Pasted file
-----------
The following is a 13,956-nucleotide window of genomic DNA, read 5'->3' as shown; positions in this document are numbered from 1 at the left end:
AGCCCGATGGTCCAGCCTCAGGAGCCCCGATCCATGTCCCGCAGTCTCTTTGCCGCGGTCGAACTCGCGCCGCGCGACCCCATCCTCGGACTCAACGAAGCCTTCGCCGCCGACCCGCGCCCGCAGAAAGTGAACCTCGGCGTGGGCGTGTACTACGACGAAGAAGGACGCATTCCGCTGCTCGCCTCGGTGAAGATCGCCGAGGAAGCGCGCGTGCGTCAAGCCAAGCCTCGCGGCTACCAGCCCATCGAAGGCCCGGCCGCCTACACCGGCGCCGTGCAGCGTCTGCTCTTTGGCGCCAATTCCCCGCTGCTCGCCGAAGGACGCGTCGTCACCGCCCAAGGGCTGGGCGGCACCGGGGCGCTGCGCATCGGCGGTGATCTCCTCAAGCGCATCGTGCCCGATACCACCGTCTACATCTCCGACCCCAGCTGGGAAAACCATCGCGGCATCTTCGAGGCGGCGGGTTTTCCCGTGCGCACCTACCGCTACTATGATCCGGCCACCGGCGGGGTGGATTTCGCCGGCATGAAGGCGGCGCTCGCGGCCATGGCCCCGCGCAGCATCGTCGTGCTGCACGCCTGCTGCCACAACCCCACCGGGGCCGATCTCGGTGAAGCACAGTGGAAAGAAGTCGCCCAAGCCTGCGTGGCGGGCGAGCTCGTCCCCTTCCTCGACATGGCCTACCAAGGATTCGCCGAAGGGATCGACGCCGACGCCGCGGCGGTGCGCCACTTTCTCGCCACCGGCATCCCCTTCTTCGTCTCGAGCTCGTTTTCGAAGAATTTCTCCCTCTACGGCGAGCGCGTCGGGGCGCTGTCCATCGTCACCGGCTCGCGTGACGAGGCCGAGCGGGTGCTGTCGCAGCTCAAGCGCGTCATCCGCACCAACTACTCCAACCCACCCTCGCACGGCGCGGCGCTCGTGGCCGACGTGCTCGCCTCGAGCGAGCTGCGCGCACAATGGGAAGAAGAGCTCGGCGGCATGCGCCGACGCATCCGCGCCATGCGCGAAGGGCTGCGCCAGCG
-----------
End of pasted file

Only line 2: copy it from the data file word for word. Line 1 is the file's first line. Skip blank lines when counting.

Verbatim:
AGCCCGATGGTCCAGCCTCAGGAGCCCCGATCCATGTCCCGCAGTCTCTTTGCCGCGGTCGAACTCGCGCCGCGCGACCCCATCCTCGGACTCAACGAAGCCTTCGCCGCCGACCCGCGCCCGCAGAAAGTGAACCTCGGCGTGGGCGTGTACTACGACGAAGAAGGACGCATTCCGCTGCTCGCCTCGGTGAAGATCGCCGAGGAAGCGCGCGTGCGTCAAGCCAAGCCTCGCGGCTACCAGCCCATCGAAGGCCCGGCCGCCTACACCGGCGCCGTGCAGCGTCTGCTCTTTGGCGCCAATTCCCCGCTGCTCGCCGAAGGACGCGTCGTCACCGCCCAAGGGCTGGGCGGCACCGGGGCGCTGCGCATCGGCGGTGATCTCCTCAAGCGCATCGTGCCCGATACCACCGTCTACATCTCCGACCCCAGCTGGGAAAACCATCGCGGCATCTTCGAGGCGGCGGGTTTTCCCGTGCGCACCTACCGCTACTATGATCCGGCCACCGGCGGGGTGGATTTCGCCGGCATGAAGGCGGCGCTCGCGGCCATGGCCCCGCGCAGCATCGTCGTGCTGCACGCCTGCTGCCACAACCCCACCGGGGCCGATCTCGGTGAAGCACAGTGGAAAGAAGTCGCCCAAGCCTGCGTGGCGGGCGAGCTCGTCCCCTTCCTCGACATGGCCTACCAAGGATTCGCCGAAGGGATCGACGCCGACGCCGCGGCGGTGCGCCACTTTCTCGCCACCGGCATCCCCTTCTTCGTCTCGAGCTCGTTTTCGAAGAATTTCTCCCTCTACGGCGAGCGCGTCGGGGCGCTGTCCATCGTCACCGGCTCGCGTGACGAGGCCGAGCGGGTGCTGTCGCAGCTCAAGCGCGTCATCCGCACCAACTACTCCAACCCACCCTCGCACGGCGCGGCGCTCGTGGCCGACGTGCTCGCCTCGAGCGAGCTGCGCGCACAATGGGAAGAAGAGCTCGGCGGCATGCGCCGACGCATCCGCGCCATGCGCGAAGGGCTGCGCCAGCG